The Ohio Department of Education has released the State Report Cards for schools and districts (though school report cards have incorrect state data that has yet to be corrected) and that means the names of the teachers who will be required to take the Praxis exams is also available. I’ll be posting the list of 349 schools and over 5,900 teachers on Plunderbund later today.

To help catch you up, here is some light reading about the “Retesting Teachers” provision in House Bill 153 (Budget Bill):

As prepared by the Legislative Service Commission:

Retesting Teachers
RC 3319.58

Requires ODE annually to rank order all city, exempted village, and local school buildings, community schools and STEM schools into percentiles according to performance index score.

Requires each building in the lowest 10 percentiles to require its core subject area teachers to retake any written tests prescribed by the State Board for licensure in the teacher’s subject area and grade level.  (“Core subject areas” are:  reading and English language arts, math, science, foreign language, government, economics, fine arts, history, and geography, as defined by state and federal law for determining “highly qualified teacher” status.)

Plunderbund has been following the evolution of the Retesting Teachers provision from the original version in Kasich’s budget:

April 13, 2011 – Kasich’s budget forces tens of thousands of teachers to pay $6 Million in retesting costs

…the lowest-performing 10% of school districts employ 24,655 teachers. Approximately 18,864, or 76%, teach in a core subject area. Each teacher would be required to “take all written examinations prescribed by the state board of education for licensure to teach that core subject area and the grade level.”

Depending on the subjects and grade levels, teachers will be required to take between 2-5 exams each. Averaging this by grade level results in a total of 56,592 total written examinations.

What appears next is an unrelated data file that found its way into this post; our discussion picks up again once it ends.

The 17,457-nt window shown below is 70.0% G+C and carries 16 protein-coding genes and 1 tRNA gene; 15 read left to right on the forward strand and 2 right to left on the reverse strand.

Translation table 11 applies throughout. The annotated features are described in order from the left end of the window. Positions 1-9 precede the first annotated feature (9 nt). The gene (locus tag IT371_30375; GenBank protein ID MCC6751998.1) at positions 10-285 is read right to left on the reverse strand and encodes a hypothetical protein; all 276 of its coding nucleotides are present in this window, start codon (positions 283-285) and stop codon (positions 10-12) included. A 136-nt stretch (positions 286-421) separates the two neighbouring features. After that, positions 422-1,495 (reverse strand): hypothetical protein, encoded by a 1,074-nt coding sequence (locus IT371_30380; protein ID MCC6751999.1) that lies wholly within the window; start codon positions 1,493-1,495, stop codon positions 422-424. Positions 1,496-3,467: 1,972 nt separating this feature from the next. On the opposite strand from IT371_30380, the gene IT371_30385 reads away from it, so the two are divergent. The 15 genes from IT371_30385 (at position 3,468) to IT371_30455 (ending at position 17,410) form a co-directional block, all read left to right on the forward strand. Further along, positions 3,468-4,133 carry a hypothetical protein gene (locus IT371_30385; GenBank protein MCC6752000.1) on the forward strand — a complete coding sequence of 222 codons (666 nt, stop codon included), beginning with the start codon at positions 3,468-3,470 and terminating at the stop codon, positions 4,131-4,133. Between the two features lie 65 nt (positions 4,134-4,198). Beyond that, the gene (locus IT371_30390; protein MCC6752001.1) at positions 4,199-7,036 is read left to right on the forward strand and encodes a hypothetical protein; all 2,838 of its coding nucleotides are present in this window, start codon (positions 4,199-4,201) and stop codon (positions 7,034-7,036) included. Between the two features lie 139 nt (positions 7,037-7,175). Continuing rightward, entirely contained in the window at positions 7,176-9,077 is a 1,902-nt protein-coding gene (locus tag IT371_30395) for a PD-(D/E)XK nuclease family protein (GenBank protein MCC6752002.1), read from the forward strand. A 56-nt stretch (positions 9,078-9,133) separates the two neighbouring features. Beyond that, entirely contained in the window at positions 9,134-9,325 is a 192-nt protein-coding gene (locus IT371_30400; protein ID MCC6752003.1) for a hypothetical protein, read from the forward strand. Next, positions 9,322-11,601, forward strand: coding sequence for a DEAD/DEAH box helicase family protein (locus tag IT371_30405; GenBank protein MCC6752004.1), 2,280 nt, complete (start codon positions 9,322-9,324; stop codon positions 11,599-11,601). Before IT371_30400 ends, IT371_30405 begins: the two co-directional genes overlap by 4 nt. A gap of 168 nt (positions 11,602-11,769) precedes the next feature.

At what cost – literally? Educational Testing Service (www.ets.org) charges an annual fee of $50 and each exam costs $90 for a grand total of $6,036,480 flowing out of the hands of Ohio’s teachers.

We then exposed the ignorant and outdated rationale behind Kasich’s inclusion of this component:

April 20, 2011 – Kasich’s “New” Teacher Testing Program: Straight out of 1987!

Kasich:
Why this change is important

Massachusetts successfully implemented a teacher-testing program that significantly improved student results. Teachers were tested on the content they were assigned to teach.
Struggling schools need to be sure teachers are competent and fully capable of teaching their assigned curriculum. Testing teachers to be sure they know their content and basic pedagogy is a key step in this process.
Testing will make sure teachers are competent in the subjects they are teaching. Limiting this provision to poor-performing schools will minimize costs and avoid unnecessary burdens on quality schools.

Plunderbund:
Ohio isn’t doing what Massachusetts is doing because Ohio moved BEYOND that process when revisions adopted in 1992 went into effect in 1998, the same year that Massachusetts was just starting on their current model.

In late May, we exposed ODE Interim Superintendent Stan Heffner’s key role in getting this legislation passed into law and his appalling conflict of interest with ETS, sole provider of the Praxis II exams:

May 29, 2011 – Interim Superintendent of Schools Hides Personal Interest, Deceives Senate

Stan Heffner, Interim Superintendent for Ohio, provided testimony to the Senate expressly supporting a provision that would direct over 2.2 million dollars annually to ETS, the company that announced his hiring just three weeks earlier.  He provided opinions that contradict previously published documents from the Ohio Department of Education . . . he has used his position as Superintendent to represent himself as an expert in this area. Nowhere in his testimony did he declare his existing financial relationship with ETS.

After the Budget Bill was signed into law with the provision still included, we filed a formal ethics complaint about Stan Heffner with the Ohio Ethics Commission (the State Board of Education took a different approach and hired him as the full-time superintendent the next day).

July 11, 2011 – Plunderbund files ethics complaint against schools superintendent